For some patients, punctal plugs should be the first line of treatment. Patients with neurotrophic dry eye are ideal candidates for punctal occlusion, as are patients with contact lens intolerance due to early DED. Neurotrophic dry eye, often caused by conditions such as herpes zoster ophthalmicus or diabetes, often affects patient’s nerves, resulting in poor communication between the lacrimal functional unit and the brain. Patients typically do not have an inflammatory, or any, response, which is why the eye continues to remain desiccated or have a persistent epithelial defect.3,4 Therefore, it’s likely punctal plugs would simply elevate the tear volume, which is critical to improving this form of DED.5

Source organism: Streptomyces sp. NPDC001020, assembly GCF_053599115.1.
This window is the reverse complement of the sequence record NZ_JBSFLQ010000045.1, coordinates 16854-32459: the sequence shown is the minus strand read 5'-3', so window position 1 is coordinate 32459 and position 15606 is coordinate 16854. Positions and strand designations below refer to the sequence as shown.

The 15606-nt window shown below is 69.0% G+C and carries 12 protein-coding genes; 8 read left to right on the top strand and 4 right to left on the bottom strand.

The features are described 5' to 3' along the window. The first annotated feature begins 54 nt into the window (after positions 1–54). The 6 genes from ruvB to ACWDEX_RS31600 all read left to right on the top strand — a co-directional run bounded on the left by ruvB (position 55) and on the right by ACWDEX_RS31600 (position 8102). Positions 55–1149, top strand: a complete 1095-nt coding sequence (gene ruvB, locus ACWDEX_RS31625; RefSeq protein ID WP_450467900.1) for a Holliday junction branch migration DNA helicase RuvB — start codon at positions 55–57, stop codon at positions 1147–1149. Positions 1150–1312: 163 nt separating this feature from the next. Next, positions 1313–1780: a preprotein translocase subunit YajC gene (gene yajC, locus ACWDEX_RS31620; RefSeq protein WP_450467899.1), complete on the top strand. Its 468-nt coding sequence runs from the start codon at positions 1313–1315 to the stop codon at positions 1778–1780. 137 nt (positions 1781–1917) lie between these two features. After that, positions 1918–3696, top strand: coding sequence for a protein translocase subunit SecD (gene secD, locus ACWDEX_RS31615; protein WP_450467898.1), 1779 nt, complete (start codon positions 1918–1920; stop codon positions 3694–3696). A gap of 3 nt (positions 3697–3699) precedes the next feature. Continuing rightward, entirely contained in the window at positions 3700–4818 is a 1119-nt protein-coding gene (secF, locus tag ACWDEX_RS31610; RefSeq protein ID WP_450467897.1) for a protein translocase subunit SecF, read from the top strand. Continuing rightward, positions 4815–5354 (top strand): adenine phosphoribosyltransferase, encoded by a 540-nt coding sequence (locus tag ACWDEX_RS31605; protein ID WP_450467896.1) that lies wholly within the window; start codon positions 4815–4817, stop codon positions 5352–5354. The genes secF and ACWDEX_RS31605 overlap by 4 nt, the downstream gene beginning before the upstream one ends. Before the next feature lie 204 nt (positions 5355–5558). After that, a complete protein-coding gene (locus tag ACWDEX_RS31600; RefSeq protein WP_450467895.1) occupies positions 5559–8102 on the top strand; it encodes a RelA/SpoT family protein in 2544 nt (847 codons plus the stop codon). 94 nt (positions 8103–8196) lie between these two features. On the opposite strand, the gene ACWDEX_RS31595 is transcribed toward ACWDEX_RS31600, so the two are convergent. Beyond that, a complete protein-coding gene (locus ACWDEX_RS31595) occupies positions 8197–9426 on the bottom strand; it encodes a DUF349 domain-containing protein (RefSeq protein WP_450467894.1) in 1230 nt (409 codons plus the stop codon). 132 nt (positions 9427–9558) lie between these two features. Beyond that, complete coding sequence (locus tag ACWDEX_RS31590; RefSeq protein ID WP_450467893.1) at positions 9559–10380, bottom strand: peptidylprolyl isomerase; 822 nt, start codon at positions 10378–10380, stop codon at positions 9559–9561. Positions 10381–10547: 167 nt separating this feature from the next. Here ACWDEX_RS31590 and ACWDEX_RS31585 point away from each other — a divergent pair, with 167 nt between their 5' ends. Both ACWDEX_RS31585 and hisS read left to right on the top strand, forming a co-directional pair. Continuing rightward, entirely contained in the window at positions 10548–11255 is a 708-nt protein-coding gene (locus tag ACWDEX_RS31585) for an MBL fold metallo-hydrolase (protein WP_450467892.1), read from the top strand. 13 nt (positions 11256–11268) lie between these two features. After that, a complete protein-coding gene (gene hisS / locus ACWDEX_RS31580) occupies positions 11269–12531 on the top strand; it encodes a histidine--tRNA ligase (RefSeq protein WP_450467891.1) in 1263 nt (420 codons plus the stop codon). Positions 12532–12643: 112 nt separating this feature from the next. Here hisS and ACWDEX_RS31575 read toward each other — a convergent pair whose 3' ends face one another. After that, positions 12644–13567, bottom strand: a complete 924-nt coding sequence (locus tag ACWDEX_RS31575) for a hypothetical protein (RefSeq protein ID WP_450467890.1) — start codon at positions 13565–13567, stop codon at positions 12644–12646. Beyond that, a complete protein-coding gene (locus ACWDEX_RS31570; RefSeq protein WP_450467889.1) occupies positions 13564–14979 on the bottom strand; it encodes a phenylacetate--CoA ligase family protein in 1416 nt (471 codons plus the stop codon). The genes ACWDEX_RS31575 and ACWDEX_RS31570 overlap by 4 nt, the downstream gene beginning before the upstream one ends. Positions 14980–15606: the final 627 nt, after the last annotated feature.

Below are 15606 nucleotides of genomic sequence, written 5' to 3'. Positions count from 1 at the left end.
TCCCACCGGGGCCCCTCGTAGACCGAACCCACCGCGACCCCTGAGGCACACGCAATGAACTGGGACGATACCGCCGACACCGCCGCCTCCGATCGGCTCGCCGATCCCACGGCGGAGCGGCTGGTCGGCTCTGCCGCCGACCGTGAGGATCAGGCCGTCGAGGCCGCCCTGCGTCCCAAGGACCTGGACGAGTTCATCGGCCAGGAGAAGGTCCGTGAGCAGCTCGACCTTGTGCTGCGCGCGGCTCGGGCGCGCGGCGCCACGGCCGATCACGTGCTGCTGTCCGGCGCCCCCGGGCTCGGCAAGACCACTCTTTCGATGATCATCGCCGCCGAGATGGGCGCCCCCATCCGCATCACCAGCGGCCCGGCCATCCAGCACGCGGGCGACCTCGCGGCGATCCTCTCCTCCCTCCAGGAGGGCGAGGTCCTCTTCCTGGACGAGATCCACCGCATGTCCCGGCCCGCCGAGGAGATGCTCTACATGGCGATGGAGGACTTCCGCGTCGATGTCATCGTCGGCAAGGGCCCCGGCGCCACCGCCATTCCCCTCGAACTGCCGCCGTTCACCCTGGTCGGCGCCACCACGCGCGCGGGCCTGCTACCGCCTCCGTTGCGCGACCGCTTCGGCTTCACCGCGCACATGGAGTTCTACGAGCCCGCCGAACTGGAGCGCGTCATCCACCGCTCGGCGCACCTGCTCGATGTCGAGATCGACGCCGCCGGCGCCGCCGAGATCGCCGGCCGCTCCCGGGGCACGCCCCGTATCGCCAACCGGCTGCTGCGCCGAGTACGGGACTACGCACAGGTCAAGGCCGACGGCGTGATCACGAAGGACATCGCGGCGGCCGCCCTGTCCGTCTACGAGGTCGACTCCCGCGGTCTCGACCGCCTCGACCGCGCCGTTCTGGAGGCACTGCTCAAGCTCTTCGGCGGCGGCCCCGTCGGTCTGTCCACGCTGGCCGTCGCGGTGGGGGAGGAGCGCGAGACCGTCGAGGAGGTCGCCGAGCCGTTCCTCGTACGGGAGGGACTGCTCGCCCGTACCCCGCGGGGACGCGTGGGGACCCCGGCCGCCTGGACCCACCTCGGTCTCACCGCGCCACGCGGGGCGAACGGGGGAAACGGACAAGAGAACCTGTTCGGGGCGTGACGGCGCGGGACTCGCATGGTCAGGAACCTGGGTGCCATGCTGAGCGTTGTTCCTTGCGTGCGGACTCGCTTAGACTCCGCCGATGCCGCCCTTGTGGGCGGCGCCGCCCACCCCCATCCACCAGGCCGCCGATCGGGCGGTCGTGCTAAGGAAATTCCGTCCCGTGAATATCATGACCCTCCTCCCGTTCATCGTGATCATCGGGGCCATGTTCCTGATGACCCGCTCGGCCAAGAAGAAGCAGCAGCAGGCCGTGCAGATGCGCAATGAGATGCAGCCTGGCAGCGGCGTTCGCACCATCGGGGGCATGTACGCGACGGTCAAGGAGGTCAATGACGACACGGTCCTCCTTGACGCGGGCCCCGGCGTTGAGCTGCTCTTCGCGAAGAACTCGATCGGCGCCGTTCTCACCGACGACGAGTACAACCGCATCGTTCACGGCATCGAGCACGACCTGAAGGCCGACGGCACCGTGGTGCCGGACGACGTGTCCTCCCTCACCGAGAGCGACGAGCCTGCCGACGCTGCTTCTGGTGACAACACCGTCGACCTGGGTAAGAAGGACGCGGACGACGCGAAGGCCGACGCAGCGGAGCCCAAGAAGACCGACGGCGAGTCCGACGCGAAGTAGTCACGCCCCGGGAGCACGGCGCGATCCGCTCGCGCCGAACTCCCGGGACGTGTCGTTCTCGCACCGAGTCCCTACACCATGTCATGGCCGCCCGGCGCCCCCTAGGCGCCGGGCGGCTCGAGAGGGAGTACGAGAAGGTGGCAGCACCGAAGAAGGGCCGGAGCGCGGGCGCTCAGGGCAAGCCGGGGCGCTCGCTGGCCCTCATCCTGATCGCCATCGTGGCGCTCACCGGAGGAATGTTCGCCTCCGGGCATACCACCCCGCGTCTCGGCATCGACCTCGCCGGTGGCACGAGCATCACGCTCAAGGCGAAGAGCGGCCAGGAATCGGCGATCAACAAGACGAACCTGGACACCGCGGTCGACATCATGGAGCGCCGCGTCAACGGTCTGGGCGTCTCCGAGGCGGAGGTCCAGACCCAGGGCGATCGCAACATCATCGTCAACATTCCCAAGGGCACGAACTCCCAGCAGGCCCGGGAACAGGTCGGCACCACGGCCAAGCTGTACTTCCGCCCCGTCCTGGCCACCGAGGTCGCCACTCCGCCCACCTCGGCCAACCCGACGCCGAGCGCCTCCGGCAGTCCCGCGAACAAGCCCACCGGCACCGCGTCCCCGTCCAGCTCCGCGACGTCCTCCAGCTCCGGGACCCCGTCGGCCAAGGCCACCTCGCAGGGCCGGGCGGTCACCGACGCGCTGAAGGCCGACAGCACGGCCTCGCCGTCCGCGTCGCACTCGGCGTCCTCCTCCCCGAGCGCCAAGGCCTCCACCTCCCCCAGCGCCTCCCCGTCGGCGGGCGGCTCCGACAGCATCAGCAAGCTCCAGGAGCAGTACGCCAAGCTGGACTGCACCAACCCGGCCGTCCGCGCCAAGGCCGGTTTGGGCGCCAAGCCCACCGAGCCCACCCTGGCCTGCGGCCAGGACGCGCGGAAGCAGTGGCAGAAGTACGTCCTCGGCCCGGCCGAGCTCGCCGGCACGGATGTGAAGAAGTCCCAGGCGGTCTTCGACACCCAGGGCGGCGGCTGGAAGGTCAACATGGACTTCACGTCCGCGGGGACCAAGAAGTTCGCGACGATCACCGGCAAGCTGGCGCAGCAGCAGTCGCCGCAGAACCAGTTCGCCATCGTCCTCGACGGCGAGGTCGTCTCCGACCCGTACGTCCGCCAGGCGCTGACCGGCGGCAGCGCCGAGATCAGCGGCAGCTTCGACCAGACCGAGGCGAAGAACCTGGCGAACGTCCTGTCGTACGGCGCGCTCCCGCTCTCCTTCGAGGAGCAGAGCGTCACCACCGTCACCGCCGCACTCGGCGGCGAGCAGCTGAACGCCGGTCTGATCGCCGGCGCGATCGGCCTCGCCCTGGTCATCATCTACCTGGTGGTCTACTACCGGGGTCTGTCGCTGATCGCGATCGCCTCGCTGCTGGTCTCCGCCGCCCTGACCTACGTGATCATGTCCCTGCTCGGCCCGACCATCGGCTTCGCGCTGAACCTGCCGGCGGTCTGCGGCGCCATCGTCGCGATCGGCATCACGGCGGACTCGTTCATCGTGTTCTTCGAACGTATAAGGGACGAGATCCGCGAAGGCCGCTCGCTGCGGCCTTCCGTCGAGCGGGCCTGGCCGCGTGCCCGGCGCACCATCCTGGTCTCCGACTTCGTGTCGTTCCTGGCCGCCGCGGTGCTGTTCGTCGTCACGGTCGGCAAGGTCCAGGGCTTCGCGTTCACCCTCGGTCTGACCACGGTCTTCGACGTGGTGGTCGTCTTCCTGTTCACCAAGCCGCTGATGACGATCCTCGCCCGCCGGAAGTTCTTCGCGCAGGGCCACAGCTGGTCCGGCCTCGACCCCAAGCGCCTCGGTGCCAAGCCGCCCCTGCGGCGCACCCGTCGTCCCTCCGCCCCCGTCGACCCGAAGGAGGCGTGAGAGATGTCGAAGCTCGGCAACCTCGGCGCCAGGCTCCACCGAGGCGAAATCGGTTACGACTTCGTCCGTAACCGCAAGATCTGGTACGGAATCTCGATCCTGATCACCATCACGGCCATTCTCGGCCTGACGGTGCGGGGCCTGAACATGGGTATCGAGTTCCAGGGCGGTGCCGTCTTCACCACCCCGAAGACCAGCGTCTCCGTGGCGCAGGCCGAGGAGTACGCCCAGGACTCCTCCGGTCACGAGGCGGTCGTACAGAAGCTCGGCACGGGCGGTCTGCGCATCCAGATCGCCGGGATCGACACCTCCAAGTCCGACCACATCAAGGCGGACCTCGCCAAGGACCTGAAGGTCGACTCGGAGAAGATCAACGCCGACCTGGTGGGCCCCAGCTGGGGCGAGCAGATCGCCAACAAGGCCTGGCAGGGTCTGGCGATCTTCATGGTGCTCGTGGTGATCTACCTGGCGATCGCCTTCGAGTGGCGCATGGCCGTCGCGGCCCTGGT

Punctal plugs can be a particularly well-suited option for those with lagophthalmos with inferior corneal staining, as the elevation of the tear lake after punctal occlusion is often enough to clear the lower area of ocular irritation.

Finally, punctal plugs provide a means by which ODs can address drop noncompliance. Research shows punctal occlusion can increase the efficacy of drops and increase therapeutic effect by allowing a greater contact time of the medications.6 In one study, patients were randomized to cyclosporine alone, punctal plugs alone and punctal plugs with cyclosporine. Although all three groups improved, the group that had both therapeutics and punctal plugs had the longest period of ocular surface health and improved symptoms, suggesting treatment may be additive.6

No Plug, Please